The Heritage Foundation interviewed contributors to For the Least of These: A Biblical Answer to Poverty.The book offers biblical exegesis and proven economic principles to present a case “for why markets and trade are the world’s best hope for alleviating poverty.” Dr. Art Lindsley launched the one-hour panel discussion, offering a C. S. Lewis quote: “There are no ordinary people. You have never talked to a mere mortal.” Dr. Lindsley said, “We want to affirm people’s dignity. They’re not ordinary people; they’re not mere mortals. They’re image-bearers of God."

Dr. Anne Bradley, co-editor and vice president of Economic Initiatives, Institute for Faith, Work & Economics, also contributed to the conversation:

We need to unleash the creativity that is written on the human heart … theologians tell us over and over again that work is a pre-Fall ordinance. Work is what we were created to do, whether you’re a software engineer or a teacher or a stay-at-home mom, all of these things are vocational callings that God has created you to do uniquely … so we all have some social capital, some creativity, to unleash on the world. What I am concerned with is how we think about this for the poorest among us.

Dr. Bradley described women in the Congo who wake up and walk for miles to fetch water from a dirty lake and hike back to their home with children in tow, expending a lot of calories, only to wake up the next morning and do it all over again. “They, too, are image-bearers,” she says. “They, too, have creativity and skills that the world wants to see. How do we unlock that? We unlock that with an opportunity-society.” People, she said, need mobility and a chance to unleash their gifts and skills and talents. Dr. Bradley continued:

There’s never been a time of more hope … We need to get in relationship with the people we’re trying to help … you have to know them. You can’t just write them a check and walk away. That’s the model of Jesus … He got His hands dirty. He got into a relationship and loved the people He was trying to help, and that’s the only way we’re going to be able to eliminate abject poverty.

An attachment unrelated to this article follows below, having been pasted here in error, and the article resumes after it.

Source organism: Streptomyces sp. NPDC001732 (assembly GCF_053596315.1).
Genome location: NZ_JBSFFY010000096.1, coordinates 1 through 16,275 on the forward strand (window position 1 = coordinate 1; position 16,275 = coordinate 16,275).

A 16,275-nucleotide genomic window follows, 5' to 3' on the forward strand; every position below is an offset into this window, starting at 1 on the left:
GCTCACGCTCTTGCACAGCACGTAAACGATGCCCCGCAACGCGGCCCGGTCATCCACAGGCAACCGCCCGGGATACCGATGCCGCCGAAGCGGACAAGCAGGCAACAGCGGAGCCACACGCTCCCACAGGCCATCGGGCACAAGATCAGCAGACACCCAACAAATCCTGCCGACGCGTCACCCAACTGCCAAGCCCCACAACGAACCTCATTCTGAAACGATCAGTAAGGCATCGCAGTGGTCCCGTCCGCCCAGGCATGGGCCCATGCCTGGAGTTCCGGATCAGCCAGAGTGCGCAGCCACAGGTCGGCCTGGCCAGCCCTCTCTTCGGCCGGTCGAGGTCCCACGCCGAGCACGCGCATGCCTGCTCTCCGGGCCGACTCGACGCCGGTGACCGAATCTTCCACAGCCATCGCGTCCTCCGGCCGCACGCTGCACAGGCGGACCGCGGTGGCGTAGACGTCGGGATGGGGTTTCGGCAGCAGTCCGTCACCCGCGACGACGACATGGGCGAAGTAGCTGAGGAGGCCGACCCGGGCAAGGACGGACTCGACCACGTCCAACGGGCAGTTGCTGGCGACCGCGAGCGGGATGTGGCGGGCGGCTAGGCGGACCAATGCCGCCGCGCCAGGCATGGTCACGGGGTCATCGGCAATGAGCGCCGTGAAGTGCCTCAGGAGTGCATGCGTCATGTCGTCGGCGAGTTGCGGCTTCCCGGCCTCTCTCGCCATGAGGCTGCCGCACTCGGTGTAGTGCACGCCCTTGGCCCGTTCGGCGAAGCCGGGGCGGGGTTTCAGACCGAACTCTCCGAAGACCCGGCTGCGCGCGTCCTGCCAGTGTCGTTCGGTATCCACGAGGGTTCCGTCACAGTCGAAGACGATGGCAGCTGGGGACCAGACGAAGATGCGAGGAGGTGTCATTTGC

Look Out for the Interests of Others

My husband and I selected Philippians 2:1-11 to be read aloud in our wedding ceremony because verses three and four in particular conveyed a sense of servanthood and humility—a sense of preferential treatment of others—we wanted to live out in our marriage. We hoped it would emanate into the rest of our lives, including our work:

Do nothing from selfishness or empty conceit, but with humility of mind regard one another as more important than yourselves; do not merely look out for your own personal interests, but also for the interests of others. (NASB)

This unselfish, service-minded preferential treatment of others felt revolutionary, especially with Christ as our model. We wanted to live that way every day, in our home, with friends, in the workplace. I don't know how effectively we've done so these past two decades, but the truth continues to inspire me to live it out daily with our suburban neighbors, with our supervisors, with the people who can do us a good turn and the people who have nothing to offer us.

We’ll need to continue to have the same mindset as Christ Jesus:

Who, being in very nature God, did not consider equality with God something to be used to his own advantage; rather, he made himself nothing by taking the very nature of a servant … he humbled himself by becoming obedient to death—even death on a cross! (Phil. 2: 6-7, 8)

Jesus gave us preferential treatment, making Himself nothing to serve us—He died for us when we had nothing to offer in return. He gave it all, for our gain.

With that as our saving hope, it seems a small thing for us to give to others, expecting no gain.